6,500 acres on the beautiful Sargent Ranch available to bank

There are 6,500 beautiful acres just south of Gilroy that are
available.
The property known as the Sargent Ranch is now involved in
bankruptcy proceedings. Wayne and Marci Pierce of La Jolla have an
85 percent interest and the reality is that land just doesn’t have
the same value in California as it did five years ago
– especially land that has been rejected for development despite
numerous attempts and multiple schemes.
1. There are many land conservancy organizations that could participate

There are 6,500 beautiful acres just south of Gilroy that are available.

The property known as the Sargent Ranch is now involved in bankruptcy proceedings. Wayne and Marci Pierce of La Jolla have an 85 percent interest and the reality is that land just doesn’t have the same value in California as it did five years ago – especially land that has been rejected for development despite numerous attempts and multiple schemes.

That means it’s an opportune time for a land conservation group, or better yet a consortium of land conservation groups, to get in on the action and see if a deal can be made.

2. The land is sacred to a local tribe of Indians, the Amah Mutsun

Any deal should involve consultation with the legitimate arm of the Amah Mutsun Indian tribe which is ably represented by Valentin Lopez.

The Amah Mutsun have historical ties to the land and Lopez has repeatedly stated that the tribe is opposed to development of the property. It is sacred land to them.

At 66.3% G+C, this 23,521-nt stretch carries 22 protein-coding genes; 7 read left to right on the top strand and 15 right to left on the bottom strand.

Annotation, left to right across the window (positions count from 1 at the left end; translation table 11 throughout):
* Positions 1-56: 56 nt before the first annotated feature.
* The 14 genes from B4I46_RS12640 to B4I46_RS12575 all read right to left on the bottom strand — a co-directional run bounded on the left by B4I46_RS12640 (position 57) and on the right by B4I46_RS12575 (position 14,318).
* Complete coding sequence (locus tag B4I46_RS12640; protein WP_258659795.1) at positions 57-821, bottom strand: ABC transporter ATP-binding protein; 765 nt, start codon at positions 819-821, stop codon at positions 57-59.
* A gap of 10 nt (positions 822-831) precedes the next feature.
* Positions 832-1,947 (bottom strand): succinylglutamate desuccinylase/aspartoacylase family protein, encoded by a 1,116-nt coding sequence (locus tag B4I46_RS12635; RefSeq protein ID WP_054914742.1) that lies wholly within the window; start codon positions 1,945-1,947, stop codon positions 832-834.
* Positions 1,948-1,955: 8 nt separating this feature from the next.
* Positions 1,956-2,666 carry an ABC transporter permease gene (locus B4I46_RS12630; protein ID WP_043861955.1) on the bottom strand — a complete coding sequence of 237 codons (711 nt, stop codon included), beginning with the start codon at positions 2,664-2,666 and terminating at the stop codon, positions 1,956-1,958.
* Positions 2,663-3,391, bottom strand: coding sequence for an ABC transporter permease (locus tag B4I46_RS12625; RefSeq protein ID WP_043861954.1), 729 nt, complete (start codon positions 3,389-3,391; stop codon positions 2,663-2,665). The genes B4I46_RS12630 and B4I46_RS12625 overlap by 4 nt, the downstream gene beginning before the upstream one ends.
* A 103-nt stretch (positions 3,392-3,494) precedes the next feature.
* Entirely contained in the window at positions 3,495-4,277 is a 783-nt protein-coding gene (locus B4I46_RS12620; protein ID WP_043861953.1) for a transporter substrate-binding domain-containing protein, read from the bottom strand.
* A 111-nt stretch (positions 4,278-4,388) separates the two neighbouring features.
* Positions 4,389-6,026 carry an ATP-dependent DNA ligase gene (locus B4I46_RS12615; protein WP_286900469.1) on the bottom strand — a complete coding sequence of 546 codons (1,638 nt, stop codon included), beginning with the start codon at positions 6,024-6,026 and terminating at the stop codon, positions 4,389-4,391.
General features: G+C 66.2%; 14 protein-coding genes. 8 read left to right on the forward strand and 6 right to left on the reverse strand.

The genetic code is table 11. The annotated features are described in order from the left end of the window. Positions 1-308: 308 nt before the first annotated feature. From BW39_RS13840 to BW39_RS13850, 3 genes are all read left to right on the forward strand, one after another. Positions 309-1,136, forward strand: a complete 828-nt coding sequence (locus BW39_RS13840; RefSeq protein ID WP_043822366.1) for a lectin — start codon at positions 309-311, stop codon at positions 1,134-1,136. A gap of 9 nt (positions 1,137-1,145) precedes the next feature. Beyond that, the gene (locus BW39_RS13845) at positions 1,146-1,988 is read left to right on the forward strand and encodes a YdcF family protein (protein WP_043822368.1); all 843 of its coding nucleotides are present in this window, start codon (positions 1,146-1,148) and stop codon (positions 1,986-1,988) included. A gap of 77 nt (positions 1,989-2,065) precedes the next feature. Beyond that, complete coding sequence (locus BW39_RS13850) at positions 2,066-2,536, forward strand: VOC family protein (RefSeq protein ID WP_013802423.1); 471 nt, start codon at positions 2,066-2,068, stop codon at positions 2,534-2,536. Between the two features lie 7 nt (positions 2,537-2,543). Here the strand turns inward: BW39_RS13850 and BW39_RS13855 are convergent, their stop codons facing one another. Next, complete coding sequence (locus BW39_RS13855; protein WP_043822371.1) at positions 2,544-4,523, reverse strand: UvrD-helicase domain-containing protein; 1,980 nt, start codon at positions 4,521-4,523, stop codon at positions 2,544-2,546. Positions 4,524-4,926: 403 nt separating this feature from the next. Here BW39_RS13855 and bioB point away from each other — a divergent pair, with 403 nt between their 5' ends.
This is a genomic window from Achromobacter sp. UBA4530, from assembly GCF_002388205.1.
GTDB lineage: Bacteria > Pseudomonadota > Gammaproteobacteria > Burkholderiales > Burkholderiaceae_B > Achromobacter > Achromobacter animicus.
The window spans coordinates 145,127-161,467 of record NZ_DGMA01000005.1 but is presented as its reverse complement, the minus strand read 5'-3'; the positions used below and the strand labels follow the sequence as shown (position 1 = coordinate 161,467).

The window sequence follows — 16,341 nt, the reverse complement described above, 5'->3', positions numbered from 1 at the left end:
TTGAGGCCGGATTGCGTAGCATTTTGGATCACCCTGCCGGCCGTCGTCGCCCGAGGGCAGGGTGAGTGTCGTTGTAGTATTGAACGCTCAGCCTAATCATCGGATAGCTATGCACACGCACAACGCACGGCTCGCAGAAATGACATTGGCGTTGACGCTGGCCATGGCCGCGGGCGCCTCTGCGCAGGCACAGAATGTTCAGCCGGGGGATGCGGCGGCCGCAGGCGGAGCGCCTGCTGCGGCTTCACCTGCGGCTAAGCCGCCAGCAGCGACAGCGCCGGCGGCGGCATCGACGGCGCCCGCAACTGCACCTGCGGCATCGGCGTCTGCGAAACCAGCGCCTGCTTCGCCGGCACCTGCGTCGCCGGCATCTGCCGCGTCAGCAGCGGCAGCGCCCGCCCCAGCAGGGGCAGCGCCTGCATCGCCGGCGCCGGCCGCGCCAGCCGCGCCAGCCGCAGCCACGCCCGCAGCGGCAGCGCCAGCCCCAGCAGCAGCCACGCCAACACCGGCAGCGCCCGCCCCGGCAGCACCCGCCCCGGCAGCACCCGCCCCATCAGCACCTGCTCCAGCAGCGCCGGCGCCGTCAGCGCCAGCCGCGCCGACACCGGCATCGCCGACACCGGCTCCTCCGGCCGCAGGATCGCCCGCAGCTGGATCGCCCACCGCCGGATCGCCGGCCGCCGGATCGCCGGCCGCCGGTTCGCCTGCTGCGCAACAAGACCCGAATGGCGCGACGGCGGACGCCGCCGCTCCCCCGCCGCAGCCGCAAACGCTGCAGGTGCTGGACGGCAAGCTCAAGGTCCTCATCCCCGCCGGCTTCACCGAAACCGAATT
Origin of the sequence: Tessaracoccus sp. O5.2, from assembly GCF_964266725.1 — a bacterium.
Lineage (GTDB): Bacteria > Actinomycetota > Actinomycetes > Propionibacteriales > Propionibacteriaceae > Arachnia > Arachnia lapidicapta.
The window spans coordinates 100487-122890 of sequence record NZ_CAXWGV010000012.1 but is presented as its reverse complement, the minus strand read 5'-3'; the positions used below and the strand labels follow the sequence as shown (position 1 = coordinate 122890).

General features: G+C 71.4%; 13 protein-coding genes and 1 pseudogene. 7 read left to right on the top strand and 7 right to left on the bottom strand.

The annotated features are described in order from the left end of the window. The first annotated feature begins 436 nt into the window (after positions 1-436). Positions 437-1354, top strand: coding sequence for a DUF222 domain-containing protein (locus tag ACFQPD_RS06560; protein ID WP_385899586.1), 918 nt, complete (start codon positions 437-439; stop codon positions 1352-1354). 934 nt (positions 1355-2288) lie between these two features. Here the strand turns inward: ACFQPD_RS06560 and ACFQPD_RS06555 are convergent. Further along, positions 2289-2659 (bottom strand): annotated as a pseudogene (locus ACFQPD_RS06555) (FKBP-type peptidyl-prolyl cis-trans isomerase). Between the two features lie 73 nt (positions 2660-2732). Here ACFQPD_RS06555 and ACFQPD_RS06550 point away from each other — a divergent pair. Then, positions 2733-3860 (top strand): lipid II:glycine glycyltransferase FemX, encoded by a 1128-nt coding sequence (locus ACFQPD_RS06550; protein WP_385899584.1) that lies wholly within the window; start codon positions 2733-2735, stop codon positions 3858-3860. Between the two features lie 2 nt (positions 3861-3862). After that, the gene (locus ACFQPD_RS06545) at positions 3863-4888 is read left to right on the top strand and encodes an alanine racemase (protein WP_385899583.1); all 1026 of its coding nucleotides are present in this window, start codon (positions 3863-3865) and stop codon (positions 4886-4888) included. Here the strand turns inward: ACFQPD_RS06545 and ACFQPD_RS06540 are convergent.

That said, as the Amah Mutsun application for federal tribal status slowly weaves its way through the federal Bureau of Indian Affairs, the tribe’s historical ties to the ranch should be considered in any land deal.

3. With the struggling economy, land prices have dramatically decreased

Would the Silicon Valley Land Conservancy, the Midpeninsula Regional Open Space District, the Santa Clara Valley Water District, Land Trust for Santa Clara County, the Nature Conservancy and the Santa Clara County Open Space Authority be interested in obtaining an incredible piece of land as a buffer for the southern boundary of Santa Clara County?

Hopefully, those organizations will give it some thought perhaps urged on by local politicians and others interested in land and resource conservation.

The circumstances present a unique opportunity, and though the economics for the conservation organizations may not be great at this time, the counter balance is that the Sargent Ranch is worth quite a bit less. It’s worth a serious look from the land preservationists.

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